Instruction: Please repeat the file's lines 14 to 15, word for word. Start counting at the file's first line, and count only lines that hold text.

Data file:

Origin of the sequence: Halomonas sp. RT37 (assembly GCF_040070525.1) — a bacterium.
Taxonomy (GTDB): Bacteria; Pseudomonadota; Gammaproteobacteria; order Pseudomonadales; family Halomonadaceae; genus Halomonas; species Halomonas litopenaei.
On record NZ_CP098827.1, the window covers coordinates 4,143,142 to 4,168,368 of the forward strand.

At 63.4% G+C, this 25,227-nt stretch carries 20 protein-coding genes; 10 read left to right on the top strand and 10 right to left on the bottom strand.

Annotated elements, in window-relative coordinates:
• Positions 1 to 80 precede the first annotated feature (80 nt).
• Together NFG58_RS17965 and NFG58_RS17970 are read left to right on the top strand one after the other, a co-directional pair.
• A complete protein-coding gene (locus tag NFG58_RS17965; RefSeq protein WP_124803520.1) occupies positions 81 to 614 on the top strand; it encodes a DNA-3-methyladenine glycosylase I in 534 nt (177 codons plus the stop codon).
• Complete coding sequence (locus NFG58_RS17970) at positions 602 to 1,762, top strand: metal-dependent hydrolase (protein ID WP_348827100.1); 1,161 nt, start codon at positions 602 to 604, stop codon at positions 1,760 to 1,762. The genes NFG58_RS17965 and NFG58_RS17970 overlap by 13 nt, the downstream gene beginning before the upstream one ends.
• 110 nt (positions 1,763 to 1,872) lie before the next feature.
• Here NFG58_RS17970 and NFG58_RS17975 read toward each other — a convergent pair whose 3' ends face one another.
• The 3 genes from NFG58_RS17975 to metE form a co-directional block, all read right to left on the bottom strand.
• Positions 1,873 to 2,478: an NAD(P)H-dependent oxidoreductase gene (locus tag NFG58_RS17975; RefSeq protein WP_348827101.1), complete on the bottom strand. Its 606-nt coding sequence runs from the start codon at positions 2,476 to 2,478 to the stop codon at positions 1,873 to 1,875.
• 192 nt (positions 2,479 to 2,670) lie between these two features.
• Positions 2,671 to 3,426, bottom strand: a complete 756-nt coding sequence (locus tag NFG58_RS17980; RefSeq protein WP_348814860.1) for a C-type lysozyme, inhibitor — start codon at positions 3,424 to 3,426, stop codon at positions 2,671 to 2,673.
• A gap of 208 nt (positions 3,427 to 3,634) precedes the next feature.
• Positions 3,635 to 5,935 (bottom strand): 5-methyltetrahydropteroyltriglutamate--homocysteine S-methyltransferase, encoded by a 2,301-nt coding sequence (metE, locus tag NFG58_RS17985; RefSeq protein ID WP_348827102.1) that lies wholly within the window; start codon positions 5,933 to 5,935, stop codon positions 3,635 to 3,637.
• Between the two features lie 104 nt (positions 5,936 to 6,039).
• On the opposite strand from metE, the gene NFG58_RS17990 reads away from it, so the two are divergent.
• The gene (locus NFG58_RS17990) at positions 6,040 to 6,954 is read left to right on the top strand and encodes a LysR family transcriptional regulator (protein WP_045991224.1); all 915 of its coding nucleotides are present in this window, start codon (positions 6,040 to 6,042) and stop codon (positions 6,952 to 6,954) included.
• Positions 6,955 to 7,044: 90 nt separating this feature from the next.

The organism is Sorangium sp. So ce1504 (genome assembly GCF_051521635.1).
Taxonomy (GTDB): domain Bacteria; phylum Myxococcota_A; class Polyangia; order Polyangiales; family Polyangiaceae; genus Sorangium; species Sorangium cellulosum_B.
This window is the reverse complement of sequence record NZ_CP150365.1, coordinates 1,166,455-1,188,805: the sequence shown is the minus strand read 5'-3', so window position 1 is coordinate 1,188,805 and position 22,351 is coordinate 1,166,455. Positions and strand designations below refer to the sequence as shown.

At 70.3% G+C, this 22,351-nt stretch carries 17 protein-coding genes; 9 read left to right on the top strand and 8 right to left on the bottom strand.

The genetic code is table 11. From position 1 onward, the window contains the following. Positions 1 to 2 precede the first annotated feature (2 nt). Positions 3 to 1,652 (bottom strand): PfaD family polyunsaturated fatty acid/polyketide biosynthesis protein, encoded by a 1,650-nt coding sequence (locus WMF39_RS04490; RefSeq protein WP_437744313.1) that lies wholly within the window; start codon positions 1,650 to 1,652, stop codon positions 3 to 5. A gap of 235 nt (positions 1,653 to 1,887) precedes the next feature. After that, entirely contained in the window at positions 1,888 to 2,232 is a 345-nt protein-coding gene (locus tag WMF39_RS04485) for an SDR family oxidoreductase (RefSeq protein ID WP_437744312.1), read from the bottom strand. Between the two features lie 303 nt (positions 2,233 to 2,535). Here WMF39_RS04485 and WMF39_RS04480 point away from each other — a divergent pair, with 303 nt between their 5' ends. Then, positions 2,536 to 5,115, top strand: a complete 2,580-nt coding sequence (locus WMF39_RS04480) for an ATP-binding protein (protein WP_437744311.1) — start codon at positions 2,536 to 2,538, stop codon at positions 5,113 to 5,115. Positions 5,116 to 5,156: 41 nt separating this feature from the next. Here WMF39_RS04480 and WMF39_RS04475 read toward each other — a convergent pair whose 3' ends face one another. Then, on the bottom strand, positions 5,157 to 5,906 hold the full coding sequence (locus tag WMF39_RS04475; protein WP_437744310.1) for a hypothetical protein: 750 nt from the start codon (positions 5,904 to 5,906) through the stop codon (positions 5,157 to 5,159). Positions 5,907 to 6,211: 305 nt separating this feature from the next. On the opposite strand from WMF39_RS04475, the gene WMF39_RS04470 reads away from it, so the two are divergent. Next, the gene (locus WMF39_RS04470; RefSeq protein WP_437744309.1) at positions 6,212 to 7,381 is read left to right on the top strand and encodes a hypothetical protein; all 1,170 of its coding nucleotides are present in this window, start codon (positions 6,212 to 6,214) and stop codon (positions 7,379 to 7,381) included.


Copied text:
• 192 nt (positions 2,479 to 2,670) lie between these two features.
• Positions 2,671 to 3,426, bottom strand: a complete 756-nt coding sequence (locus tag NFG58_RS17980; RefSeq protein WP_348814860.1) for a C-type lysozyme, inhibitor — start codon at positions 3,424 to 3,426, stop codon at positions 2,671 to 2,673.